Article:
More than half of sightless children in the United States did not have to lose their vision, according to a new study.
The findings suggest the need to prioritize addressing preventable vision loss in all children in America, said study co-author Dr. Scott Lambert, a professor of ophthalmology at Stanford University in California.
He recalled the story of a child diagnosed with cataracts at 3 weeks old. English was not the parents’ first language. Despite near weekly calls, it took eight months to get a referral for surgery, even though the baby was insured though Medicaid, Lambert said.
Researchers analyzed the IRIS Registry, which has comprehensive data on eye disease. They found that leading causes of childhood blindness appear to be retinopathy of prematurity (ROP), nystagmus and cataracts, which are mostly treatable and preventable.
The information was presented this week at the annual meeting of the American Academy of Ophthalmology, in Chicago.
“There are two things that are actionable here,” Lambert said in an academy news release. “ROP is still a serious problem in this country, and it needs to be addressed at every nursery to ensure these babies are getting proper treatment. Second is that even though cataracts are treatable, delays in treatment have caused children to lose vision needlessly.”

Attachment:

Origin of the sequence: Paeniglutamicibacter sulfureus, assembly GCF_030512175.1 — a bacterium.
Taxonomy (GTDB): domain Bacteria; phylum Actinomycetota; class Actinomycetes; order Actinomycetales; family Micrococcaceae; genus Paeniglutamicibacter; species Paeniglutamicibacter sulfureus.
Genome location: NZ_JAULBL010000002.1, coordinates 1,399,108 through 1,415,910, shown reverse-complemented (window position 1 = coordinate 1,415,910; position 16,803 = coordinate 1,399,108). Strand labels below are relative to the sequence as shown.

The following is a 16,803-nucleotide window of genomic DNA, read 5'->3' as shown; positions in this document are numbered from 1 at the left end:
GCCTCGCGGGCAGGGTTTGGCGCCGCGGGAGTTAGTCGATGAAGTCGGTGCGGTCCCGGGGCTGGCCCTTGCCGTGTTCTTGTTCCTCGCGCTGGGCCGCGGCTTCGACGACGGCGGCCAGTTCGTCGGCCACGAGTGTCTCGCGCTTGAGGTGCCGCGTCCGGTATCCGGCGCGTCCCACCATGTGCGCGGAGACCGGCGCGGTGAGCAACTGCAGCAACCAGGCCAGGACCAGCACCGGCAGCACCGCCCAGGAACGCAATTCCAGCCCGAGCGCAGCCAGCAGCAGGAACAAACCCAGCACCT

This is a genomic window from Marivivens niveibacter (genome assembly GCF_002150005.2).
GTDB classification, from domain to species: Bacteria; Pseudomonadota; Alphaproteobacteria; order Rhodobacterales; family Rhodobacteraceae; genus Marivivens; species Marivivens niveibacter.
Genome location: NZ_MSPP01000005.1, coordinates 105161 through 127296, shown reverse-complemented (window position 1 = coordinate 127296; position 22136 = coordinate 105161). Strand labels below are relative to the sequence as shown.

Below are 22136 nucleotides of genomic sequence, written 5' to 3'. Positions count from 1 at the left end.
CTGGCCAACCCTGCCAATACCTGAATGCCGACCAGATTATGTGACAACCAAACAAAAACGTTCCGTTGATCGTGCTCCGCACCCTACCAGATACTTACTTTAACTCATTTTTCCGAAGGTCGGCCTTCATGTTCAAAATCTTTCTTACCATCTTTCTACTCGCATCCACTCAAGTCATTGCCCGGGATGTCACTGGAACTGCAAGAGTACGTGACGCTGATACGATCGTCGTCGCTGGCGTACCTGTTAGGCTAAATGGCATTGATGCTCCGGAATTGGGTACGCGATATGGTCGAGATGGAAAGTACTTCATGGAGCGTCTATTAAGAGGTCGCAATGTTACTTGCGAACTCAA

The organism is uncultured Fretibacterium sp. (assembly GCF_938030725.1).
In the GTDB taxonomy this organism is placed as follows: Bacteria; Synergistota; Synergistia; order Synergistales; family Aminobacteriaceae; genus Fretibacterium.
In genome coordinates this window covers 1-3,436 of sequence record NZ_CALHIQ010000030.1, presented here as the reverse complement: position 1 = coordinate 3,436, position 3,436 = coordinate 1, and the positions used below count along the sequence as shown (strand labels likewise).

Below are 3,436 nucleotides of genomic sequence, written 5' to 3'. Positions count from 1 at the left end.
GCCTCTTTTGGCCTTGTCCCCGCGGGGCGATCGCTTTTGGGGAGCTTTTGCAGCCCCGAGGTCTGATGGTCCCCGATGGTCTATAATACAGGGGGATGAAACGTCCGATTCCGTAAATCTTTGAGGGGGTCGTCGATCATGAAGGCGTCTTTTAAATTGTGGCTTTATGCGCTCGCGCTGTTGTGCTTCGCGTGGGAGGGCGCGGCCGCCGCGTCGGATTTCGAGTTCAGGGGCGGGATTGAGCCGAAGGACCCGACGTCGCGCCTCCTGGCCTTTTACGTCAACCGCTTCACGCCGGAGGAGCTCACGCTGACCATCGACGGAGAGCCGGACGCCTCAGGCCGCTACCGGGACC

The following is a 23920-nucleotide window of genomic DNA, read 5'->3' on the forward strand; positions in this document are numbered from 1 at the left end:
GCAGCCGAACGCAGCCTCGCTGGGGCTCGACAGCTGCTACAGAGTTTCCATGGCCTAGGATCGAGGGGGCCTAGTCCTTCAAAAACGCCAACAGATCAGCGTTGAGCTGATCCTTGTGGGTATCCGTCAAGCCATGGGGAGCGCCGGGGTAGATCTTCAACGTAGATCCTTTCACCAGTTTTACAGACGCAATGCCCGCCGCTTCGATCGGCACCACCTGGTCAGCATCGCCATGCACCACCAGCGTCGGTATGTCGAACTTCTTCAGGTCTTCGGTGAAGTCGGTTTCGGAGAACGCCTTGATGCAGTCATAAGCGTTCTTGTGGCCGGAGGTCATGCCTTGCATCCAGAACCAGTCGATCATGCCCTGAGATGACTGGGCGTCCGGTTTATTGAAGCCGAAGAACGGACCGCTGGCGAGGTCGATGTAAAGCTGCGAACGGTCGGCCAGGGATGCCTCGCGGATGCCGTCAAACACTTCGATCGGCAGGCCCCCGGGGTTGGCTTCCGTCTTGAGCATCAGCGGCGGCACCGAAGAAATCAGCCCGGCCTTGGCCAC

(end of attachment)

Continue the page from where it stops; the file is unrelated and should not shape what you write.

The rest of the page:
Lambert said because of his real-world experience he would suggest that inequities in care may play a part, even though the data doesn’t reveal the reasons for treatment delay.
For the study, researchers identified all children ages 18 years and younger whose vision was 20/200 or worse in their better-seeing eye after correction with glasses.
They found that almost 2% of the more than 81,000 children in the IRIS Registry met these criteria. The team also found that about 31% of blindness was caused by ROP. More than 8% was due to nystagmus and nearly 7% stemmed from cataract.
The leading site was the retina, at almost half, then the optic nerve with about 12% and the lens with 10%.
This data led the team to conclude that 52% of children had treatable causes of blindness.
The United States does not have a large, national database tracking health data, the academy noted, saying that has made causes of blindness in American children not well understood.
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